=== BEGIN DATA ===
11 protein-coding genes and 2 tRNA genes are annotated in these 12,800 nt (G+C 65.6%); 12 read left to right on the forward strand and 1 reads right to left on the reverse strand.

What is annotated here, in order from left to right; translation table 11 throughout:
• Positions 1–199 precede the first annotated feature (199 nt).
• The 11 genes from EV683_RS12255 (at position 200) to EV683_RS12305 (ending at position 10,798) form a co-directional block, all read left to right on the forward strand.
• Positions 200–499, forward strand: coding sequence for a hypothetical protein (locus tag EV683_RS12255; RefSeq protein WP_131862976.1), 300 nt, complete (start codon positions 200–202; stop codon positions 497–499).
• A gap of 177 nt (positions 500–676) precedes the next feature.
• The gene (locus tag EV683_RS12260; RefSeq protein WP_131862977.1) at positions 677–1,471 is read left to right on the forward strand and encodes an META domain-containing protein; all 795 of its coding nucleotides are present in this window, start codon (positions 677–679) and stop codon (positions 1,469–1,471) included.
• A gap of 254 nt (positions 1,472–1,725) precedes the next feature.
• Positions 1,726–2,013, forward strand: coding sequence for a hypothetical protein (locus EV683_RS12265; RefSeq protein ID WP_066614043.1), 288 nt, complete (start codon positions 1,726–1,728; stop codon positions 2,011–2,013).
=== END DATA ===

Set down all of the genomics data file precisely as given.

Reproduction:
11 protein-coding genes and 2 tRNA genes are annotated in these 12,800 nt (G+C 65.6%); 12 read left to right on the forward strand and 1 reads right to left on the reverse strand.

What is annotated here, in order from left to right; translation table 11 throughout:
• Positions 1–199 precede the first annotated feature (199 nt).
• The 11 genes from EV683_RS12255 (at position 200) to EV683_RS12305 (ending at position 10,798) form a co-directional block, all read left to right on the forward strand.
• Positions 200–499, forward strand: coding sequence for a hypothetical protein (locus tag EV683_RS12255; RefSeq protein WP_131862976.1), 300 nt, complete (start codon positions 200–202; stop codon positions 497–499).
• A gap of 177 nt (positions 500–676) precedes the next feature.
• The gene (locus tag EV683_RS12260; RefSeq protein WP_131862977.1) at positions 677–1,471 is read left to right on the forward strand and encodes an META domain-containing protein; all 795 of its coding nucleotides are present in this window, start codon (positions 677–679) and stop codon (positions 1,469–1,471) included.
• A gap of 254 nt (positions 1,472–1,725) precedes the next feature.
• Positions 1,726–2,013, forward strand: coding sequence for a hypothetical protein (locus EV683_RS12265; RefSeq protein ID WP_066614043.1), 288 nt, complete (start codon positions 1,726–1,728; stop codon positions 2,011–2,013).